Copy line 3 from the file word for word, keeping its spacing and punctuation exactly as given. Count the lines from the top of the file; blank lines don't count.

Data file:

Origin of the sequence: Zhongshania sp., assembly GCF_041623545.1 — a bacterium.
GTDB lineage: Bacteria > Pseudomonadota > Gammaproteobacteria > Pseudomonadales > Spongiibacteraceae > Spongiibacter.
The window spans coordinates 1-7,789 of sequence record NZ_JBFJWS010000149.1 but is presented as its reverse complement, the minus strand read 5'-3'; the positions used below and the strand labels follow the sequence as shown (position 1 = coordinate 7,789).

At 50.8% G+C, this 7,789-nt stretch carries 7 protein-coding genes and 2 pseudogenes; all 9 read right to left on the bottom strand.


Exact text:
The window spans coordinates 1-7,789 of sequence record NZ_JBFJWS010000149.1 but is presented as its reverse complement, the minus strand read 5'-3'; the positions used below and the strand labels follow the sequence as shown (position 1 = coordinate 7,789).